Height isn’t everything
Two inflammatory points in BLONDES are:
1. Women tend to have a same-race bias in marriage. This is especially true of black women — at least in the US and UK. Asian women have the weakest same-race bias. Asian men, meanwhile, seldom marry women of other races.
2. Short men get short shift. Women prefer men who are taller and men prefer women who are shorter.
A new economic research paper, Anthropometry of Love: Height and Gender Asymmetries in Interethnic Marriages, led by an Oxford economist, combines these two findings. The latter (#2) explains the former (#1), they claim. Height is a major factor, which means the reason Asian men don’t fare as well in the interracial marriage market is they tend to be shorter than men of other races while Asian women have more options for the same reason. Black women, meanwhile, tend to be taller of women of other races, so they fewer options. (See discussion in the Times.)
We argue that a simple preference for a taller husband (or shorter wife) can explain part of the gender-specifi c asymmetries across ethnic groups in the propensity to outmarry. Blacks are taller than Asians, and their height distribution is closer to whites. Because they are taller, black men have better prospects on the white marriage market than Asian men. For women, the reverse is true. Because Asians are relatively short on average, women fare substantially better on the white marriage market than black women.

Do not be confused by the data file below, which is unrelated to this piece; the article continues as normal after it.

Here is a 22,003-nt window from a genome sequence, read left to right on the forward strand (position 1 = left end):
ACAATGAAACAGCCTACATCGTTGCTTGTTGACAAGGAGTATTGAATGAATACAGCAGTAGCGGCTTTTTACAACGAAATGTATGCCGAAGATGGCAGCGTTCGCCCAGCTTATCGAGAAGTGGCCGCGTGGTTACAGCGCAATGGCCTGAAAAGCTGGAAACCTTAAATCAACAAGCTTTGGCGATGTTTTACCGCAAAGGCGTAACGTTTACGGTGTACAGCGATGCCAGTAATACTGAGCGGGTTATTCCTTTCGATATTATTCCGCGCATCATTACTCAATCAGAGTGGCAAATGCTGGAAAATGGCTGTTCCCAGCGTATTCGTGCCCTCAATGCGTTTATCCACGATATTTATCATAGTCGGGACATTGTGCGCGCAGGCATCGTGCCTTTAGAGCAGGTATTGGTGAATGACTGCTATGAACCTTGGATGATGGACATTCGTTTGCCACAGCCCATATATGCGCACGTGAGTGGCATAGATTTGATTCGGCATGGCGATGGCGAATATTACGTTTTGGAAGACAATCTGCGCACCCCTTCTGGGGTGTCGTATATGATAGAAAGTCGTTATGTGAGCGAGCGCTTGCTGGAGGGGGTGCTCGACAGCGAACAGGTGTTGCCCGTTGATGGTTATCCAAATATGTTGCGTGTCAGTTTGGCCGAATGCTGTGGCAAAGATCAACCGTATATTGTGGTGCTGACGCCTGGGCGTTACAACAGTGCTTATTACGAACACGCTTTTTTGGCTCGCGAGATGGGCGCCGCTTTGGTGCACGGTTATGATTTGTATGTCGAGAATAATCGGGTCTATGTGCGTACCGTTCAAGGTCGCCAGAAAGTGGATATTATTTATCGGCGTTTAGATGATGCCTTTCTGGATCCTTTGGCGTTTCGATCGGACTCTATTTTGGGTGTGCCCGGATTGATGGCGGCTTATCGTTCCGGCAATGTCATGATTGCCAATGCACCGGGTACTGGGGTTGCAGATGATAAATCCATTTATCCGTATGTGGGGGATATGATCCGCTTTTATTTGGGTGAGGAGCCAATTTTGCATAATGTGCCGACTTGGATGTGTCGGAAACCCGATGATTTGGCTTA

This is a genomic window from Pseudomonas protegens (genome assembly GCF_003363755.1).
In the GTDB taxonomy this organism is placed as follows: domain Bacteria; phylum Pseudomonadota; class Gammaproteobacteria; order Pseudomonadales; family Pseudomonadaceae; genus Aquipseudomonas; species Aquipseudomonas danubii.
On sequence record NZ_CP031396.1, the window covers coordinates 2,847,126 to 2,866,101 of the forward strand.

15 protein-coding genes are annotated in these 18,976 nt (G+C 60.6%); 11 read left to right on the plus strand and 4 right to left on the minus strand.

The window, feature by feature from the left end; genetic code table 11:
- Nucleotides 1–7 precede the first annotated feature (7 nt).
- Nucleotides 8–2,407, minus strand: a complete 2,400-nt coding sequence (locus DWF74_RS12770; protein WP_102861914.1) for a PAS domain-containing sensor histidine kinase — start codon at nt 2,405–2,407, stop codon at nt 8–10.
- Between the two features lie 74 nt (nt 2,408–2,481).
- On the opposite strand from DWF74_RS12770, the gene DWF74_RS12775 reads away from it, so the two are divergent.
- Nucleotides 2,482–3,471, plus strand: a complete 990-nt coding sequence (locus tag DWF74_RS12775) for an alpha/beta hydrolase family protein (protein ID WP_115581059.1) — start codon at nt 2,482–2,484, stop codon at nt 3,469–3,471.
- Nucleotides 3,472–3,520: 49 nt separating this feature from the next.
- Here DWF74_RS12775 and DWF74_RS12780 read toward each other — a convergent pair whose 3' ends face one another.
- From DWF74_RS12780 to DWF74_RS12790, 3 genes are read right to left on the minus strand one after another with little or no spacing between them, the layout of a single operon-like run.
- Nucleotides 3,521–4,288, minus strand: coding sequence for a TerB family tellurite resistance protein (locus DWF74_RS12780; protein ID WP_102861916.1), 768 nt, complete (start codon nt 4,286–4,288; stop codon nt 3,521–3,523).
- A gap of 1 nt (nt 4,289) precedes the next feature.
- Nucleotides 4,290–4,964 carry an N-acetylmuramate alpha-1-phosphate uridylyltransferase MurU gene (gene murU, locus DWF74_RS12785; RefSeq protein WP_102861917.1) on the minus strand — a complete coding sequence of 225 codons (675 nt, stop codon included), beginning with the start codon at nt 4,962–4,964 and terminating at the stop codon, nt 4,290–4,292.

There’s a certain (uncomfortable) logic to this, but height shouldn’t overshadow more important factors.
The economists ignore findings that many people tend to marry those from a similar background (religion, educational level, and ethnicity including race), because familiar trumps foreign in a long-term context. (Happily, certain behaviors such as talking about a favorite literary work reduced same-race preferences in one speed-dating study). While height may well be a deciding factor in selecting a long-term partner, a shared background is likely stronger. (Many non-Asian women believe Asian men are more traditional and would not marry them.)
Also overlooked by the economists are the other qualities that matter to women: status, paternal proclivity, and resources. Like background, these qualities may be more influential than height. Women are inclined to overcome their same-race and height biases when a man has an abundance of one of more of these qualities (according to studies I describe in the the book). This suggests that a short guy of any race will have more marriage options, including a tall choosy black woman, if he’s successful, kid-loving, and shares a lot in common with that woman.
Note to economists: height is important to sexual selection — but it isn’t the only measure.